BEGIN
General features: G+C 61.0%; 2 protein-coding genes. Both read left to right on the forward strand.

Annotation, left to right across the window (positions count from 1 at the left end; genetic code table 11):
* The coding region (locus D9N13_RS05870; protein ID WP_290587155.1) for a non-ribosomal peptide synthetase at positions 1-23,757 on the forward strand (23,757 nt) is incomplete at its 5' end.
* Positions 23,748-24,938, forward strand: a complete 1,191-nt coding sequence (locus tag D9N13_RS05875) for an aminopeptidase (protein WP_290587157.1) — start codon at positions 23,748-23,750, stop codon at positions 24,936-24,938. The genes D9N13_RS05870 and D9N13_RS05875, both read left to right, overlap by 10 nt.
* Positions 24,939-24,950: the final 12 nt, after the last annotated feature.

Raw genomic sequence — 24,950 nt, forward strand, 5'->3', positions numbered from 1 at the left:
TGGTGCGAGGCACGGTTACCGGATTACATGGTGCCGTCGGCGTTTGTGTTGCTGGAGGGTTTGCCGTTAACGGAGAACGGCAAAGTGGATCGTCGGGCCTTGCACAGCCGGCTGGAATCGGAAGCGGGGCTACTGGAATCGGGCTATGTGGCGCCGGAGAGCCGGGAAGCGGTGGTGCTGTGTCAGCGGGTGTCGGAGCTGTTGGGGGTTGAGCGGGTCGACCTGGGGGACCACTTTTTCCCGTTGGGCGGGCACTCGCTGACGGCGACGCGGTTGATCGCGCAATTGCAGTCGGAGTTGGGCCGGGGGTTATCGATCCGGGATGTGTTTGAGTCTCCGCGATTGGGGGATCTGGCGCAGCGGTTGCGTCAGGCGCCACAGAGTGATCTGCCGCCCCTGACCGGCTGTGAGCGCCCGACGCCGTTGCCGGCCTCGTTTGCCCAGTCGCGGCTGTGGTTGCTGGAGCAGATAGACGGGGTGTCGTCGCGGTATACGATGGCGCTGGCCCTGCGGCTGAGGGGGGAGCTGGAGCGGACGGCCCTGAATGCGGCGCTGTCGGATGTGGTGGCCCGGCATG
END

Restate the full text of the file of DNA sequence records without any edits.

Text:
General features: G+C 61.0%; 2 protein-coding genes. Both read left to right on the forward strand.

Annotation, left to right across the window (positions count from 1 at the left end; genetic code table 11):
* The coding region (locus D9N13_RS05870; protein ID WP_290587155.1) for a non-ribosomal peptide synthetase at positions 1-23,757 on the forward strand (23,757 nt) is incomplete at its 5' end.
* Positions 23,748-24,938, forward strand: a complete 1,191-nt coding sequence (locus tag D9N13_RS05875) for an aminopeptidase (protein WP_290587157.1) — start codon at positions 23,748-23,750, stop codon at positions 24,936-24,938. The genes D9N13_RS05870 and D9N13_RS05875, both read left to right, overlap by 10 nt.
* Positions 24,939-24,950: the final 12 nt, after the last annotated feature.

Raw genomic sequence — 24,950 nt, forward strand, 5'->3', positions numbered from 1 at the left:
TGGTGCGAGGCACGGTTACCGGATTACATGGTGCCGTCGGCGTTTGTGTTGCTGGAGGGTTTGCCGTTAACGGAGAACGGCAAAGTGGATCGTCGGGCCTTGCACAGCCGGCTGGAATCGGAAGCGGGGCTACTGGAATCGGGCTATGTGGCGCCGGAGAGCCGGGAAGCGGTGGTGCTGTGTCAGCGGGTGTCGGAGCTGTTGGGGGTTGAGCGGGTCGACCTGGGGGACCACTTTTTCCCGTTGGGCGGGCACTCGCTGACGGCGACGCGGTTGATCGCGCAATTGCAGTCGGAGTTGGGCCGGGGGTTATCGATCCGGGATGTGTTTGAGTCTCCGCGATTGGGGGATCTGGCGCAGCGGTTGCGTCAGGCGCCACAGAGTGATCTGCCGCCCCTGACCGGCTGTGAGCGCCCGACGCCGTTGCCGGCCTCGTTTGCCCAGTCGCGGCTGTGGTTGCTGGAGCAGATAGACGGGGTGTCGTCGCGGTATACGATGGCGCTGGCCCTGCGGCTGAGGGGGGAGCTGGAGCGGACGGCCCTGAATGCGGCGCTGTCGGATGTGGTGGCCCGGCATG